Kazakh Newspapers Seized For Alleging Corruption By President’s Son-In-Law

Piping hot: How Putin won China gas deal

Kazakh officials have seized editions of at least five opposition and independent newspapers that contain an article alleging corruption by President Nursultan Nazarbaev’s son-in-law, Timur Kulibaev, who is suing the newspapers, RFE/RL’s Kazakh Service reports.

An Almaty district court ordered the seizure of the newspapers after Kulibaev filed a libel lawsuit against the publications “Respublika,” “Golos Respubliki” (Voice of the Republic), “Vzglyad” (Glance), “Kursiv,” and “Kursiv-News.”

The court also banned any reports “damaging the dignity and honor of Timur Kulibaev.” Kulibaev is an executive in many of Kazakhstan’s energy-sector businesses.

All of the impounded newspapers had printed a statement by former Kazakh businessman Mukhtar Ablyazov, who accused Kulibaev of corruption on several websites last week.

Ablyazov, who left Kazakhstan for London in 2009 after his BTA Bank was taken over by the government, stated that he had sent open letters to Chinese President Hu Jintao, China’s prosecutor-general, and the state security minister urging them to look into the companies involved in an allegedly corrupt deal with Kazakhstan.

Ablyazov claimed in the letter that when the Chinese National Petroleum Corporation (CNPC) agreed several years ago to buy shares of Kazakhstan’s AqtobeMunayGaz oil and gas company, Kulibaev made CNPC create an offshore company.

Ablyazov said that 49 percent of the off-shore company’s shares were sold to Darley Investment Services — which is controlled by Kulibaev — for $49. Ablyazov claims that CNPC and some of its branches then bought the shares back from Darley Investment Services for $165.9 million.


CNPC and Kazakhstan

CNPC’s involvement with oil and gas projects in Kazakhstan also dates back to 1997, when CNPC acquired a 60.3 per cent stake in AktobeMunaiGas, the fourth-largest oil company in Kazakhstan. In May 2003, the company upped this by another 25.12 per cent, taking CNPC’s shareholding in AktobeMunaiGas up to 85.42 per cent. This new holding includes production licenses for the Zhanazhol, Kenkiyak Oversalt and Kenkiyak Subsalt oilfields and a contract for an exploration block.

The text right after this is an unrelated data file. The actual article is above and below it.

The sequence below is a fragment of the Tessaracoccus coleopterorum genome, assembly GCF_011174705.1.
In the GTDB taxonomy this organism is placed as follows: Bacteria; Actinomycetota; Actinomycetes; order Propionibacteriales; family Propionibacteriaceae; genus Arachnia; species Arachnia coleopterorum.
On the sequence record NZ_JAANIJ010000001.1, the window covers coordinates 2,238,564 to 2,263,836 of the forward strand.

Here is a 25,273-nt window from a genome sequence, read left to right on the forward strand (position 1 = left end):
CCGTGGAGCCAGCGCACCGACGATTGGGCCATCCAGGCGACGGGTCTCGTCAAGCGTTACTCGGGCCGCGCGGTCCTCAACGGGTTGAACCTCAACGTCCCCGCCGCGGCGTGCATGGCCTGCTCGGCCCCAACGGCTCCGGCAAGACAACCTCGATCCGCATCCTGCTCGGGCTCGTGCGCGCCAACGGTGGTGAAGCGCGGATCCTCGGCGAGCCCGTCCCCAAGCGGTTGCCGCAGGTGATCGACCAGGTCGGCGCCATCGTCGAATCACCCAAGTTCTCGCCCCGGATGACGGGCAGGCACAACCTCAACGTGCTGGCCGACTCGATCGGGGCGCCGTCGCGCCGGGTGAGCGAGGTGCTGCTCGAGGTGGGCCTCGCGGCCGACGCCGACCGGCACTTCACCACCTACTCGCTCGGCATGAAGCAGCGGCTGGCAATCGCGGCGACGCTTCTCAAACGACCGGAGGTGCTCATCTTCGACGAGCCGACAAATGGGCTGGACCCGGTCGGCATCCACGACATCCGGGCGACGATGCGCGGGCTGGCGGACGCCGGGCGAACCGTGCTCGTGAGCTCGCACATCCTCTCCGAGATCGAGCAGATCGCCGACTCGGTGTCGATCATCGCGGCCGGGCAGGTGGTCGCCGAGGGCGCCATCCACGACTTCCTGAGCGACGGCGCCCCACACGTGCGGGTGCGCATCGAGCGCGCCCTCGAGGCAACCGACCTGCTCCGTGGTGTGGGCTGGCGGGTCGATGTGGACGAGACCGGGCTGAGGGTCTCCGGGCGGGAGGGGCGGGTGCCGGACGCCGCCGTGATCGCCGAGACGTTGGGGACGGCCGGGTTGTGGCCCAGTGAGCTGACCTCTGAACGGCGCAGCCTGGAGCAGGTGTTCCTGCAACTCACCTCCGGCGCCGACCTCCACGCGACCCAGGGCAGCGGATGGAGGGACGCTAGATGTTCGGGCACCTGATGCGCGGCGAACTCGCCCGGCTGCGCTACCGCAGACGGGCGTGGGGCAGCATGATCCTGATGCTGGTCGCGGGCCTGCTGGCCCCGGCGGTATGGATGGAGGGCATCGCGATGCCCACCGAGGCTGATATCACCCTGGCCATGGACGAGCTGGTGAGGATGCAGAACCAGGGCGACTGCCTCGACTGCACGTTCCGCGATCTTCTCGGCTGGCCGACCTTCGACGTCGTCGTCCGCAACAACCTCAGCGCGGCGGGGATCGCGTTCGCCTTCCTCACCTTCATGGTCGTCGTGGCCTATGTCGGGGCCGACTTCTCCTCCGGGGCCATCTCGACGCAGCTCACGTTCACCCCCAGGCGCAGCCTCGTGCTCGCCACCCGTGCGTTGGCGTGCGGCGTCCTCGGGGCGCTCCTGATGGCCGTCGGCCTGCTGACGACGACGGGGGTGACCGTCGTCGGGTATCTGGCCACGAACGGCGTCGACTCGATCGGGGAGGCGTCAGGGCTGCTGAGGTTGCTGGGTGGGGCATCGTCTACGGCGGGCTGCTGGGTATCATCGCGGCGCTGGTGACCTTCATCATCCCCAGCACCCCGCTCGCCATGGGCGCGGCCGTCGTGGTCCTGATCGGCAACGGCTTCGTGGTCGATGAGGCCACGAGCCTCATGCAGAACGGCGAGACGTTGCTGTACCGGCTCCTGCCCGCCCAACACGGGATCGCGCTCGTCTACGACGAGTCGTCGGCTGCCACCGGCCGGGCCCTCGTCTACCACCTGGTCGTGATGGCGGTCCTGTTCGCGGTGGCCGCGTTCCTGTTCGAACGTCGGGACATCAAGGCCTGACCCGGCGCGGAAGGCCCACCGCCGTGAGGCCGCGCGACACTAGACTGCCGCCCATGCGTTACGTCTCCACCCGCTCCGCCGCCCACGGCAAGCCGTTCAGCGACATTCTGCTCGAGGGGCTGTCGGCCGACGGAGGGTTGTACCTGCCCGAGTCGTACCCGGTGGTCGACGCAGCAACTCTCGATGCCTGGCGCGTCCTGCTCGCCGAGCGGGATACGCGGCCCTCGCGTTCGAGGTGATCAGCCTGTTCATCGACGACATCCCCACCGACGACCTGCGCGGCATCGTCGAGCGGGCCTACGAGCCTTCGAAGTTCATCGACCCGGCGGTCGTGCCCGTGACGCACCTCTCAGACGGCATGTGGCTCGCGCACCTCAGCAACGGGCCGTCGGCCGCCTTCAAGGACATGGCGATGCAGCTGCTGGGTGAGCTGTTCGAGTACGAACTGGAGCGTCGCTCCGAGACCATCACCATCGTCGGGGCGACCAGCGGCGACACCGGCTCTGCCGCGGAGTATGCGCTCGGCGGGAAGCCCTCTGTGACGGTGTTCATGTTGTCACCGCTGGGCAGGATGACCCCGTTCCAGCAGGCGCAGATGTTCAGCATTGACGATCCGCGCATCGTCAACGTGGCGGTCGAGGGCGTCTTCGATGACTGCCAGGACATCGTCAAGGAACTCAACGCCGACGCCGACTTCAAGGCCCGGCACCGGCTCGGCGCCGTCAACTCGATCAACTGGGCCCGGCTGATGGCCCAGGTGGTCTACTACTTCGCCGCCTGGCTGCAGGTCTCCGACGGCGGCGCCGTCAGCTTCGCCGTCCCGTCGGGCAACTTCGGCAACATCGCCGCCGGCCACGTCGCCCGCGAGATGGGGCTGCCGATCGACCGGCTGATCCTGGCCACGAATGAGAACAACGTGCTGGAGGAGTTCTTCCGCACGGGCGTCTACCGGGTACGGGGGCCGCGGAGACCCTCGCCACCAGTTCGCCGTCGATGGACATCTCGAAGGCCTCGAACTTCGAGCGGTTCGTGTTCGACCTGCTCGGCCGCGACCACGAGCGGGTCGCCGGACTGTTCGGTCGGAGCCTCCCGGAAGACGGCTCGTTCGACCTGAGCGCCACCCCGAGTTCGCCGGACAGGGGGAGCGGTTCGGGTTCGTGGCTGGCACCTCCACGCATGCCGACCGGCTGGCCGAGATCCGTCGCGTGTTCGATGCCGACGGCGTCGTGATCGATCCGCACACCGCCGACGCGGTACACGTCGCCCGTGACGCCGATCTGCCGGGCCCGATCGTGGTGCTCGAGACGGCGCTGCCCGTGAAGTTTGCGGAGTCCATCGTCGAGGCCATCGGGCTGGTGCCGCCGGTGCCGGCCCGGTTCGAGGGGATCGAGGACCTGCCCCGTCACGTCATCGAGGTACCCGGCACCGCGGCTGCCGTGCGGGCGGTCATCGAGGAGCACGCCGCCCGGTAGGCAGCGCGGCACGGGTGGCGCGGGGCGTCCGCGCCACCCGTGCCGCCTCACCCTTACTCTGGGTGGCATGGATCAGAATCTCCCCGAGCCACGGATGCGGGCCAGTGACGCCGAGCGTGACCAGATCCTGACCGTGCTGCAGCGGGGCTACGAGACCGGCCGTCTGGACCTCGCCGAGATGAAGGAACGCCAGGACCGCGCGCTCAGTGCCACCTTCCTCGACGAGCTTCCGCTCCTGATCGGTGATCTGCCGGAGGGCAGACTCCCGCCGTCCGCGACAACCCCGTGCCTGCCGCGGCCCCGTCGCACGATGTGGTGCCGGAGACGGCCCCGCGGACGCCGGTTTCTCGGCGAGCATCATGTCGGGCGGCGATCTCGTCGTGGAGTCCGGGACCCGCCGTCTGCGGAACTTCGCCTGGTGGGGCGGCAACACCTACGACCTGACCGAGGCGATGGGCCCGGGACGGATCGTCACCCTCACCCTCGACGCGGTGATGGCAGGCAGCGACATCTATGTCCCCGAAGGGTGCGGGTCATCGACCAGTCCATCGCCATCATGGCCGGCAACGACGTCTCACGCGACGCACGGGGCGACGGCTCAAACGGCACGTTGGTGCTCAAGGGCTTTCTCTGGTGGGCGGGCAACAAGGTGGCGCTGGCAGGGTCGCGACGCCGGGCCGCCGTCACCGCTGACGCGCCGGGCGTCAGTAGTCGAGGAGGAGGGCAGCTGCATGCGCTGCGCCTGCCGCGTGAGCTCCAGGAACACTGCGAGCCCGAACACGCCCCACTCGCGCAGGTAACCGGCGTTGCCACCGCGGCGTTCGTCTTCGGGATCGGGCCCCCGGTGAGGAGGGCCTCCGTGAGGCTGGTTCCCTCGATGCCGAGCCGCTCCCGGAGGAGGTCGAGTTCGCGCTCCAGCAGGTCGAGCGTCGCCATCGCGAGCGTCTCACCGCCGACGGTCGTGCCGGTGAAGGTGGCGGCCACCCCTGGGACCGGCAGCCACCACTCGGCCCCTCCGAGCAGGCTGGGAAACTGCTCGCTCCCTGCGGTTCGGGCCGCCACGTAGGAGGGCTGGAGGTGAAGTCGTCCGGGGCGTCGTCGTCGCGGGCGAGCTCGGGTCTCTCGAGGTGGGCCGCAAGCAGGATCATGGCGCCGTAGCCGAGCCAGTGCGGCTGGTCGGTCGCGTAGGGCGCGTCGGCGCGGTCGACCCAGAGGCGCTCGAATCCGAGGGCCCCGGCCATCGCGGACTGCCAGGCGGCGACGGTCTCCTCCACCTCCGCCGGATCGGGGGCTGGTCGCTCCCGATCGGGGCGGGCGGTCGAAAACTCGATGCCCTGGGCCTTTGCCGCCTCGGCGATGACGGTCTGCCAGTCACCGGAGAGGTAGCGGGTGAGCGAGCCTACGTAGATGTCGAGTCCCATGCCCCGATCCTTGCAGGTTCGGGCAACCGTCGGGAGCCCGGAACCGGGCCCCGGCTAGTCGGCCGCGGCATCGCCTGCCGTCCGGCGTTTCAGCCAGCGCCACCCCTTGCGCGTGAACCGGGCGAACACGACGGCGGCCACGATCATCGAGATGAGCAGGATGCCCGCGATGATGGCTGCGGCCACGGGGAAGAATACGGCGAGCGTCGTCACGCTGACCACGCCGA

In October 2005, CNPC acquired PetroKazakhstan. Other acquisitions include 50 per cent holdings in the North Buzachi Oilfield (with the remaining 50 per cent held by Lukoil), and the joint venture Kazakhstan-China Crude Oil Pipeline in which CNPC and partner KazMunaiGaz each own 50 per cent.

Although there are numerous high profile Kazakhstan-located projects in CNPC’s portfolio, the 2003 acquisition deal for AktobeMunaiGas appears to be the one currently revisited by the news media.

Mukhtar Ablyazov, the fugitive banker, former Kazakh former trade, industry, and energy minister and former head of Kazakhstan’s BTA Bank, has claimed that Timur Kulibaev, the son-in-law of Kazakh President Nursultan Nazarbaev, received huge bribes from Chinese oil companies back in 2003.

Ablyazov says that in 2003, 35 per cent of AqtobeMunaiGa was valued at 350 million; however CNPC managed to acquire the shares for the lesser sum of $150 million. Ablyazov claims that Kulibaev received bribes of $170 million from CNPC as part of this acquisition. Ablyazov, who has been based in London since the BTA Bank was taken over by the government and he fled the country in 2009, made these claims on his official website. The Kazakh Communist Party has demanded an immediate investigation into these claims. The allegations continue.